Defining the Edge: Early American Abstraction. (exh. cat., Laguna Art Museum, Michael Rosenfeld Gallery), New York, NY: Michael Rosenfeld Gallery, 1998. Text pp. 32, 54 (checklist); ill. p. 32 (color).

George Josimovich: American Purist. Chicago, Illinois: Robert Adams Fine Art, Inc., Chicago, Illinois, 2004. Ill. (color).

Camper, Fred. “Hot and Cold Visions.” Chicago Reader (June 3rd, 2004). Accessed January 25, 2017. http://www.chicagoreader.com/chicago/hot-and-cold-visions/Content?oid=915701. Text.

Illinois Central, George Josimovich. Brochure for International Conference for Narratives About American Art. John F. Kennedy Institute for American Studies, Berlin, and Terra Foundation for American Art, Chicago, IL, May 24–26, 2007. Ill. cover (color).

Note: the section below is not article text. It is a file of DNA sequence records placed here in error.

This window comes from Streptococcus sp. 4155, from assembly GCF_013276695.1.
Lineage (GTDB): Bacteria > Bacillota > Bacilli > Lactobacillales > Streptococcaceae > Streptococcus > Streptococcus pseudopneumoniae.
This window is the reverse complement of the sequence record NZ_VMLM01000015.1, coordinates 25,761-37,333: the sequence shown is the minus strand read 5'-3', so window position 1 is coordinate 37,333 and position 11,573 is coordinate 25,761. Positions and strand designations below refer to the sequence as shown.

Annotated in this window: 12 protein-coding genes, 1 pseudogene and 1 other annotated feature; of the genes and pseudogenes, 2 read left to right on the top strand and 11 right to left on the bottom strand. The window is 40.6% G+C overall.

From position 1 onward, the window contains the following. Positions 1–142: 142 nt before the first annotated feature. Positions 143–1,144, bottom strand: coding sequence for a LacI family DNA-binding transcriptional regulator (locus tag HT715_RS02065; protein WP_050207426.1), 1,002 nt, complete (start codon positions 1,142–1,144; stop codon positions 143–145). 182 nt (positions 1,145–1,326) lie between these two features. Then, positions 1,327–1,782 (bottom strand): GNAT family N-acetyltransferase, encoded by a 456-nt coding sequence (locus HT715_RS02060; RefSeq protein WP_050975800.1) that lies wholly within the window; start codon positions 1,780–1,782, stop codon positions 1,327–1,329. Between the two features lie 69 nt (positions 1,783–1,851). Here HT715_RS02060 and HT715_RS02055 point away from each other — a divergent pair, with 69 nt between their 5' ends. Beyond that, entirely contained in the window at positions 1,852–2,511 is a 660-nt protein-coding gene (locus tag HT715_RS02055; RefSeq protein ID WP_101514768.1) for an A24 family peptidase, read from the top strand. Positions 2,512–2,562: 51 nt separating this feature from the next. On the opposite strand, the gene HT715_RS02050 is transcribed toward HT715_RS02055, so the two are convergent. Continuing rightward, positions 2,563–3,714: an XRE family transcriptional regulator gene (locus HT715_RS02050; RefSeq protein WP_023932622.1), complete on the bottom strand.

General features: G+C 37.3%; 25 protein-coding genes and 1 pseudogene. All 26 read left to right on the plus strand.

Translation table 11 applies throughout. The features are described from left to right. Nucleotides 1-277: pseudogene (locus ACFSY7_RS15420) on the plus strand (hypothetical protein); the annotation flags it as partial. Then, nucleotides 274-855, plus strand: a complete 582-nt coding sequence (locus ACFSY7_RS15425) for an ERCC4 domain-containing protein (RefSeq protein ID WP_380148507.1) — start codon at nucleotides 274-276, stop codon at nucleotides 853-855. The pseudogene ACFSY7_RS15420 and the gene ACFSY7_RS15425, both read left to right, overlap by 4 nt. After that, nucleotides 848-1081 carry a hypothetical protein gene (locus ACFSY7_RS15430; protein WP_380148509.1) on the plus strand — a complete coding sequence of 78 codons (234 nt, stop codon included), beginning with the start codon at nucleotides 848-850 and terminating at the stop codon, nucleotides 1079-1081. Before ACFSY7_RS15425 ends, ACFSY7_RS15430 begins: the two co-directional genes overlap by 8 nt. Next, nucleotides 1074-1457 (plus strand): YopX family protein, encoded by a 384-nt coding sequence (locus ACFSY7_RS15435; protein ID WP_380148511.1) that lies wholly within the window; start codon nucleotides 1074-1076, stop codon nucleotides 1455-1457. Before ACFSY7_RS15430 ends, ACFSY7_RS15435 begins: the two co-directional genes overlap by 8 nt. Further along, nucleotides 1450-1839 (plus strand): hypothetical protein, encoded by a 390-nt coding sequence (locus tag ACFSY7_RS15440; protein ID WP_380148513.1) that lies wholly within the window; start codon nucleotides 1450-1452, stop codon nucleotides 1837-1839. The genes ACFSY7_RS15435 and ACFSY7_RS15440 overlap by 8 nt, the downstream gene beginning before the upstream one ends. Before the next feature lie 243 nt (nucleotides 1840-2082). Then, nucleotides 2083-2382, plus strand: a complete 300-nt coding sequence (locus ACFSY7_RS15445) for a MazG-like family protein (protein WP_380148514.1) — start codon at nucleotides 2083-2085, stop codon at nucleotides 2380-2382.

Cozzolino, Robert. Art in Chicago: Resisting Regionalism, Transforming Modernism. (exh. cat., Pennsylvania Academy of the Fine Arts). Philadelphia, Pennsylvania: Pennsylvania Academy of the Fine Arts, 2007. Text p. 17; ill. p. 25 (color detail); pl. 7, p. 29 (color).

Cypriano, Fabio. “Paisagem nas Américas trata encanto pela natureza sem simplificação.” Folha de São Paulo (March 27, 2016): illustrada C3. Text.

Eleutério, Maria de Lourdes. “Paisagem nas Américas.” Remate de Males 36, no. 1 (January–June 2016): 301-309. Text p. 307.